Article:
As Part of Her Ongoing Mission to Protect Children, Ashleigh Clyde ’25 Delivers Her First TEDx Talk

As Part of Her Ongoing Mission to Protect Children, Ashleigh Clyde ’25 Delivers Her First TEDx Talk

Academics, Accolades and Awards, Community Outreach, Research, Testimonials

April 1, 2024

As Part of Her Ongoing Mission to Protect Children, Ashleigh Clyde ’25 Delivers Her First TEDx Talk Ashleigh Clyde '25 TEDx

In 1996, University of Colorado Professor Alex Molnar wrote Giving Kids the Business: The Commercialization of America’s Schools, which its publisher Routledge calls “the first book to both document the commercial invasion of public education and explain its alarming consequences.”

As a high school student in Northern Virginia, Ashleigh Clyde ’25 discovered Molnar’s research as her passion to foster safe spaces for young people began to emerge. Clyde was particularly disturbed by what she describes as “child-based marketing and the insidious strategies corporations use to target children.” Her goal to bring attention to the issue became the basis for her presentation “Willy Wonka’s Worst Nightmare,” which in the spring of 2022 won first place in original oratory at the Virginia High School League forensics state championship and subsequently earned commendation from the Virginia House of Delegates.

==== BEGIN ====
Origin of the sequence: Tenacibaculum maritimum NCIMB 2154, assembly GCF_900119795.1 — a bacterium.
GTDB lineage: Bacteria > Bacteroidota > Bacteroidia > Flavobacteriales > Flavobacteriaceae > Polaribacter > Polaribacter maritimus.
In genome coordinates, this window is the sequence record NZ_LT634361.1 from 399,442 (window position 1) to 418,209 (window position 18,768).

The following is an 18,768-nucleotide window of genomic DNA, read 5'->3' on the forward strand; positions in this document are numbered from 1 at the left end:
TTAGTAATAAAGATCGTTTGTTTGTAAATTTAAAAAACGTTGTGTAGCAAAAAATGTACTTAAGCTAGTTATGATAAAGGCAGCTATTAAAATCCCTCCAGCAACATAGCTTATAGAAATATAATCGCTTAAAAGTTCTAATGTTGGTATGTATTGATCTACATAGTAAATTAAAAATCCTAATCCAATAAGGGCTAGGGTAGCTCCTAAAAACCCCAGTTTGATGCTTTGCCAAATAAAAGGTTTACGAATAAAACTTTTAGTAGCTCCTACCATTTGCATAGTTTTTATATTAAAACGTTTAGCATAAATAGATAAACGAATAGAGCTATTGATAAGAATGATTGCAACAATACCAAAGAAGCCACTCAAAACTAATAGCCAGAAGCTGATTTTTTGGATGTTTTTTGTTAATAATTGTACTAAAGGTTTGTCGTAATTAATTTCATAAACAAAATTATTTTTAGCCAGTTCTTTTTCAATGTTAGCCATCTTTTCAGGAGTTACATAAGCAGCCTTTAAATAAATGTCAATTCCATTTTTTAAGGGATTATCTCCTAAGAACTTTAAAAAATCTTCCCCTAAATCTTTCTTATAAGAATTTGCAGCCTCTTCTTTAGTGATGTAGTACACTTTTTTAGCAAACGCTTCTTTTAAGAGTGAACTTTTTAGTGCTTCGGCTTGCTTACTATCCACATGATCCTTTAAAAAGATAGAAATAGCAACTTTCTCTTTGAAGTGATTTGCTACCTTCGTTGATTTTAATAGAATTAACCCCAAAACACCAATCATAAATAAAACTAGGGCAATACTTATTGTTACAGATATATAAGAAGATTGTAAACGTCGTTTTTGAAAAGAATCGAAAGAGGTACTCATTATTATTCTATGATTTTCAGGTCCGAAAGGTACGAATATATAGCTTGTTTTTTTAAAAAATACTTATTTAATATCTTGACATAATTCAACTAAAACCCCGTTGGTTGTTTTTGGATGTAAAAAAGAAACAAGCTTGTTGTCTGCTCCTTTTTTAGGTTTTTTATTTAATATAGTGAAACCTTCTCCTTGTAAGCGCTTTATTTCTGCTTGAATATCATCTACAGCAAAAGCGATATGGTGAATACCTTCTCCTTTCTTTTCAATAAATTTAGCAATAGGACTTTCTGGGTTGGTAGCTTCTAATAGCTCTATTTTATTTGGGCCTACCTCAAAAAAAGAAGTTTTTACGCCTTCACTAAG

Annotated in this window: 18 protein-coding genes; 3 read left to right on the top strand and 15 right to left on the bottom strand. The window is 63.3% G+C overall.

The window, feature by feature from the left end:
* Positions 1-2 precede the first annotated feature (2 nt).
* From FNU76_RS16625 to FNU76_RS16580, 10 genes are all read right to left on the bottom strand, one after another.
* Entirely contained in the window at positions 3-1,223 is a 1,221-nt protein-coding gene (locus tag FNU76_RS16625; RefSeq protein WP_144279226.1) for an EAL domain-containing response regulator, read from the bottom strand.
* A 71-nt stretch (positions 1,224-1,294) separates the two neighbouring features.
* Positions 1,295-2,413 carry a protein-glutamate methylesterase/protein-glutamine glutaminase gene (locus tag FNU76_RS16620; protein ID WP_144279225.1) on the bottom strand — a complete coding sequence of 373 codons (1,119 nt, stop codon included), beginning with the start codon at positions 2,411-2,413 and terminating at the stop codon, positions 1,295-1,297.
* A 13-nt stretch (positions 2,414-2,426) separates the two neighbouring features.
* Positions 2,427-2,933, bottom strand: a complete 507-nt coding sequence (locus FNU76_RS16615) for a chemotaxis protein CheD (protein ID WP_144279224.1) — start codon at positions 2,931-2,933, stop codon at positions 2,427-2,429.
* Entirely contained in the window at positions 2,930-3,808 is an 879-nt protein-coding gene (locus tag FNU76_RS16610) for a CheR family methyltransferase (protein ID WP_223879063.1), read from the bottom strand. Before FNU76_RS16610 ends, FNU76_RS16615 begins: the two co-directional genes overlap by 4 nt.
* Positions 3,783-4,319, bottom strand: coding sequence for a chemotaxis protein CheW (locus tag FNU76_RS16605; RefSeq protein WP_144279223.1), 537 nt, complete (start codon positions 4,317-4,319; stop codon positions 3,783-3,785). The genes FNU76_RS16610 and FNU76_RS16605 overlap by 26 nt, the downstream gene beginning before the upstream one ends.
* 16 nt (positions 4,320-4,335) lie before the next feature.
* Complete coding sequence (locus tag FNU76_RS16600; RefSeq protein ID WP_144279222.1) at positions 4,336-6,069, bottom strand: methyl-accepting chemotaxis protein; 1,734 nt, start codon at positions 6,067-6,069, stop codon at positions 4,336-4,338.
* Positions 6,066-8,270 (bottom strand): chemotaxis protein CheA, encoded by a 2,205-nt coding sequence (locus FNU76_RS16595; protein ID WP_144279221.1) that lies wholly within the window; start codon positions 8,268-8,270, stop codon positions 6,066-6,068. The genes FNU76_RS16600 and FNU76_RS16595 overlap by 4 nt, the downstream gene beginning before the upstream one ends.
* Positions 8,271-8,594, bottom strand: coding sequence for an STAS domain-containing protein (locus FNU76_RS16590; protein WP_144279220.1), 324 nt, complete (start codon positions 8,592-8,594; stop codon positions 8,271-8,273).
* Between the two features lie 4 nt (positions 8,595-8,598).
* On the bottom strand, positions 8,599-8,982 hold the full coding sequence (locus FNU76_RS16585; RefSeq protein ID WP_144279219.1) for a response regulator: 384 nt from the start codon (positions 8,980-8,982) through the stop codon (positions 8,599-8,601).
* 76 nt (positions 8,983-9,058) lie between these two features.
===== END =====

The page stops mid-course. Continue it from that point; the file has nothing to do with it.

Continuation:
While interviewing Molnar, Clyde says he encouraged her to continue seeking ways in which she could broaden the audience for her message. “He felt that more people needed to learn about what he what he termed ‘schoolhouse commercialism’,” she recalls. She recently took a significant step in that regard when she delivered her first TEDx talk, “How Corporations Sell Stuff to Your Kids.”

TEDx is an offshoot of TED, the nonprofit, nonpartisan foundation “devoted to curiosity, reason, wonder, and the pursuit of knowledge – without an agenda,” the organization’s website notes. TED grants free licenses to organizations around the country to host live speakers under the TEDx banner, and more than 3,000 events are held each year.

“I had followed TEDx since high school,” Clyde says. “I found out there was actually a TEDx group in Warrenton, Virginia, near my home, and they were looking for speakers. I thought, ‘Why not apply?’”

Clyde took part in a rigorous vetting process that included multiple interviews and “a whole lot of essays and assignments. TEDx emphasizes that they want experts from particular fields. One thing I made sure to mention was that I am by no means an expert in my field, but what makes me stand out as a speaker is that I am a young consumer myself who has firsthand experience with those marketing tactics. They felt that was a unique appeal, and they also liked the fact that I wrapped my message around Willy Wonka and the Chocolate Factory,” the 1971 film starring Gene Wilder that is based on Roald Dahl’s book Charlie and the Chocolate Factory. (The book was later adapted into a 2005 film, also called Charlie and the Chocolate Factory, and inspired the movie Wonka, starring Timothée Chalamet, which was released in December.)

“How Corporations Sell Stuff to Your Kids.” a TEDx talk by Ashleigh Clyde ’25, has received more than 20,000 views on YouTube.

Ultimately, Clyde was among 14 speakers selected from 115 applicants to participate in TEDxWarrenton 2023, which was held in October.

In her TEDx talk recorded before a live audience at Laurel Ridge Community College, Clyde explains that “while Willy Wonka and the Chocolate Factory may not be based on a true story, its entire essence is more legitimate than you think. Our own world is no stranger to Willy Wonka and his tactics used to lure children into the holds of a company or product.”